I remember my first ever interview. It was at the DHSS (now known as the DSS) office in Aberystwyth which was a newly built gray concrete building especially constructed to withstand bomb damage (yes, really). Standing outside the building waiting for it to open I was joined by a couple of tramps. One of them was relating a story to the others about his experience the previous fortnight at the same place and how the official had asked him (and he put on a slightly posh voice): “Since you last signed on has there been any change in your circumstance”. And he had replied “Yeah… …I’m two weeks older”. The whole group burst into laughter.
This was the time of the Thatcher campaign against social scroungers and also a deep recession in the UK economy. But as a naive youngster fresh out of school I was totally unprepared for what was to come.
My first problem was that I hadn’t signed on straight away. I hadn’t been desperate. I’d been relaxing, lazing around and playing guitar. A few weeks had gone by and after a bit of gentle prodding by my mother I had finally got round to it. But apparently this was really suspect. “Why didn’t you sign on straight away?” the interviewer asked. “What have you been doing since you left school?” I was trying to think up plausible things that I had been doing rather than just the truth that I had been too lazy to bother going. “We don’t believe you. We think you have been working. What have you really been doing?”. It appears not being a very prompt Social Scrounger goes against some DHSS rule.
The second problem was that I didn’t know exactly what job I wanted. They gave me a list with check boxes against each of them. None of them looked that good so off the top my head I chose hospitality. However to them I wasn’t being serious about getting a job because the holiday season was coming to a close. “Well what do you want me to choose then?” I asked. I can’t remember what I ticked in the end, but the only job they ever offered me was in a garage cleaning cars which wasn’t down on the list. Second DHSS rule – Social Scroungers who don’t have a career in mind are bad.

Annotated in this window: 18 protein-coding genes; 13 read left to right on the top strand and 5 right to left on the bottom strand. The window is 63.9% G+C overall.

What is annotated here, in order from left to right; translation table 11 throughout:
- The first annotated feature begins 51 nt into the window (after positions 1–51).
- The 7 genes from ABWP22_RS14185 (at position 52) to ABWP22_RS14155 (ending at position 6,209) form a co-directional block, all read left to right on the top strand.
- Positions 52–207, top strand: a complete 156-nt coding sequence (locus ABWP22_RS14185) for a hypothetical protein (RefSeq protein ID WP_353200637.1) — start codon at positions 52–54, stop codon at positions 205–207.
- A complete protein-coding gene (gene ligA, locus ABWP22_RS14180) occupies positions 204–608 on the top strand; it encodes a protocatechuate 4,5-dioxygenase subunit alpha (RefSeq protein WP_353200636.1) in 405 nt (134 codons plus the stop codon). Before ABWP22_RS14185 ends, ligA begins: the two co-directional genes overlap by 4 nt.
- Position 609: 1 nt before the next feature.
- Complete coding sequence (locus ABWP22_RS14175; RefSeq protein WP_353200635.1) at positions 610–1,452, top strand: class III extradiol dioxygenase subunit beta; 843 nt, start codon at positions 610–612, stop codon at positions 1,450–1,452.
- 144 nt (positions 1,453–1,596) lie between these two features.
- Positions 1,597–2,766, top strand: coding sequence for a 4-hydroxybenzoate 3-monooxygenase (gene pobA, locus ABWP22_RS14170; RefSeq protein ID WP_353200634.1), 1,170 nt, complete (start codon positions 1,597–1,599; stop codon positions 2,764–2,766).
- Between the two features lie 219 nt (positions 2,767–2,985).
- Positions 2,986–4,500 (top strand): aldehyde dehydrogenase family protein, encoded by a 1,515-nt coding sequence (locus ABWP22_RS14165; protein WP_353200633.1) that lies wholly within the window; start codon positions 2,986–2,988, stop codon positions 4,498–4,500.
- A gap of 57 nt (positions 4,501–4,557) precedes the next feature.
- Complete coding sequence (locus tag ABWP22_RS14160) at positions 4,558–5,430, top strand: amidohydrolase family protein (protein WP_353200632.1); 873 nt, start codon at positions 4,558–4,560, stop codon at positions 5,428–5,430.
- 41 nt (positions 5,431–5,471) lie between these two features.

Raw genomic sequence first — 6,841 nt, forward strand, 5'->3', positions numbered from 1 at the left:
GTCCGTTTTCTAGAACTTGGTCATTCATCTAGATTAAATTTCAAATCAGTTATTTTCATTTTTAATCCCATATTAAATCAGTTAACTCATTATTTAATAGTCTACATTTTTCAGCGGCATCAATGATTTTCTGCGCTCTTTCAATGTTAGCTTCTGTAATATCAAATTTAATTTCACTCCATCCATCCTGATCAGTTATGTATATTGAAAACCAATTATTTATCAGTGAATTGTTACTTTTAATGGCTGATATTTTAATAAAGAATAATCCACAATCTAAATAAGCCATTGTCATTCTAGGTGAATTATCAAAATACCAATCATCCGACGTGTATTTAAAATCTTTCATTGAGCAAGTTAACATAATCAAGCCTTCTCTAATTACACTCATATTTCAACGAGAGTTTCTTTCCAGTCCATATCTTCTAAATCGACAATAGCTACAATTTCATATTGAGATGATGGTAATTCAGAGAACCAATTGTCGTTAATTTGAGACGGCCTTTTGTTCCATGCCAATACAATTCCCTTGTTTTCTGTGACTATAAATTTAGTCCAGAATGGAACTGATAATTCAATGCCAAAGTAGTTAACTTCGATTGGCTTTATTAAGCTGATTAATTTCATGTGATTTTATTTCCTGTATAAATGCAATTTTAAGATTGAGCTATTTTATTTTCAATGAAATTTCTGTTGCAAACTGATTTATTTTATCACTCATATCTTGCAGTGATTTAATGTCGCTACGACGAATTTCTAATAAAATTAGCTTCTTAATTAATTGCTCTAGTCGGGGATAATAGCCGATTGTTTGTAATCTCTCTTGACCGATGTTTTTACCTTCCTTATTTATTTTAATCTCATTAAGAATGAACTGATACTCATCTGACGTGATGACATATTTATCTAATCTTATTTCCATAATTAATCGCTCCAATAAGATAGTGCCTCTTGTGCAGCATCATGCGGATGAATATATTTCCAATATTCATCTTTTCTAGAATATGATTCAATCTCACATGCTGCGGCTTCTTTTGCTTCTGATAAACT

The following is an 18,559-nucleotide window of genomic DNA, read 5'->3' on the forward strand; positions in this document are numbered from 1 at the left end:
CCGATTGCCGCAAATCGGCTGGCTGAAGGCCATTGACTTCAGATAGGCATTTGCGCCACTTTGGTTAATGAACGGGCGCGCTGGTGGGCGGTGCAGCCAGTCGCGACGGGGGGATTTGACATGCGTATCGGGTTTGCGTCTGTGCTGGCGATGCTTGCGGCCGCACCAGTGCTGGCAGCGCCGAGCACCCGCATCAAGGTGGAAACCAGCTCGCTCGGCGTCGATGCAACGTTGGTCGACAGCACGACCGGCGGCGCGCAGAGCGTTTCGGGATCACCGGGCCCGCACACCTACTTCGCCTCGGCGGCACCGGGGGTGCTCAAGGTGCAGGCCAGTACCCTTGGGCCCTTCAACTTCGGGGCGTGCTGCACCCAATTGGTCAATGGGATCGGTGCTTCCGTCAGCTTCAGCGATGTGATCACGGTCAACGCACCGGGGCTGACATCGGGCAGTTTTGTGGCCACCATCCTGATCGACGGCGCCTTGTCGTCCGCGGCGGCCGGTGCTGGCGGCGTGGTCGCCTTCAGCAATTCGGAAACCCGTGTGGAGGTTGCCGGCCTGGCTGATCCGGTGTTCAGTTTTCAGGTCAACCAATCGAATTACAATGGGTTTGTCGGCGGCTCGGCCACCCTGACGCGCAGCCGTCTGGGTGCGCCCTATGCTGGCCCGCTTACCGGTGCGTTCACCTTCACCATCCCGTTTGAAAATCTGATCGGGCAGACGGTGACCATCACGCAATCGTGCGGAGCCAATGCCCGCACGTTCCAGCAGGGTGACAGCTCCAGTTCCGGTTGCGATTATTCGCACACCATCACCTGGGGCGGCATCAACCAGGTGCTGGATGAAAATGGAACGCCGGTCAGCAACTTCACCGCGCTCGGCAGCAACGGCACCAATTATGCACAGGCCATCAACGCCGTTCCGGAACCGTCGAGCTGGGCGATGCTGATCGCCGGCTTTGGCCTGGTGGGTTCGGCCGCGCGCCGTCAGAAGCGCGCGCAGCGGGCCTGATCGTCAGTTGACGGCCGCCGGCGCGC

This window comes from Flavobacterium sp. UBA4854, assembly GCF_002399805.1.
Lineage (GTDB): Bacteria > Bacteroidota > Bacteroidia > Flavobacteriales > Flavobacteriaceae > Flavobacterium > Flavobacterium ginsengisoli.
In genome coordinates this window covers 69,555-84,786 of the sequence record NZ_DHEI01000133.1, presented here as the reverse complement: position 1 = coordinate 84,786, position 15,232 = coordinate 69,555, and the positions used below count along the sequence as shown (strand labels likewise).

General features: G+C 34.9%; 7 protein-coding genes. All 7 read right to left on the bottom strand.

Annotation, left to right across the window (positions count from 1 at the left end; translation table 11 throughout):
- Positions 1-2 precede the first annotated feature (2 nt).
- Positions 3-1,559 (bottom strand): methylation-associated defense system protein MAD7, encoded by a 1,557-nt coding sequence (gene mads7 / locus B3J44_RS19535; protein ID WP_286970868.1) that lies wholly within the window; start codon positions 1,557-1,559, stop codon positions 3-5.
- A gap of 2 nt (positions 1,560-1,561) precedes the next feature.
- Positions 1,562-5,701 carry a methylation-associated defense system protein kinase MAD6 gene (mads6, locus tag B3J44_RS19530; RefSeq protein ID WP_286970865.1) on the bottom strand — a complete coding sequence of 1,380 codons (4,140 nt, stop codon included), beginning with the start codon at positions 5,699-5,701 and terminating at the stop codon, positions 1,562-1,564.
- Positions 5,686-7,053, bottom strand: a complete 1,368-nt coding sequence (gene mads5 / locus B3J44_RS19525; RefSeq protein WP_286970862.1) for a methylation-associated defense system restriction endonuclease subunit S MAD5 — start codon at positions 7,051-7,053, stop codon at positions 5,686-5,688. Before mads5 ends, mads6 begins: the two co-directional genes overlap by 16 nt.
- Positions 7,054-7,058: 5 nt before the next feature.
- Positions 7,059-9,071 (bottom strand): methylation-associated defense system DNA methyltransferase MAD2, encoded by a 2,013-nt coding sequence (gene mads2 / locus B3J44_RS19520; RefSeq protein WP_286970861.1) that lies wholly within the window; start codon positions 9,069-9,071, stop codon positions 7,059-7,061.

The third problem I had was that I let slip that I would be resitting one of my A-levels and so wouldn’t be on the dole for very long. I thought they would be happy but no, trying to get a qualification and go to college was equally suspect as I couldn’t possibly be looking for a job if I was studying. Third DHSS rule – trying to stop being a Social Scrounger is equally bad.
Because of my attitude problems, they must have thought I needed another assessment so they could grill me some more. As I sat in the waiting room waiting my turn an old man was telling everyone who would listen that he had “…worked all my life. This country has gone downhill” he repeated again and again. Luckily the person interviewing me the second time was a bit of a hippy trotskyist that knew me and my family vaguely and was pretty sympathetic and a bit more sensible and let me sign on — though it might be coincidental but the DHSS called me in for another interview on the very day of my exam resit. So there I was, one of Maggie Thatcher’s Social Scroungers … though happily not for very long.
On two more occasions in my life I have had to sign on and both occasions had similar results. After moving to Cardiff I was briefly unemployed but my housing benefit hadn’t turned up. When I complained they sent me the unemployment benefit form again as I couldn’t get housing benefit unless I was unemployed. As I wasn’t unemployed anymore I had to write that I was in work. So of course my request was unemployment benefit was rejected (which I didn’t want anyway). Even though I had written in the covering letter that I was only asking for housing benefit for the period when I was unemployed and that they could easily check their records to prove that. But the machine had broken. After much going backwards and forwards they finally agreed after I appealed the decision.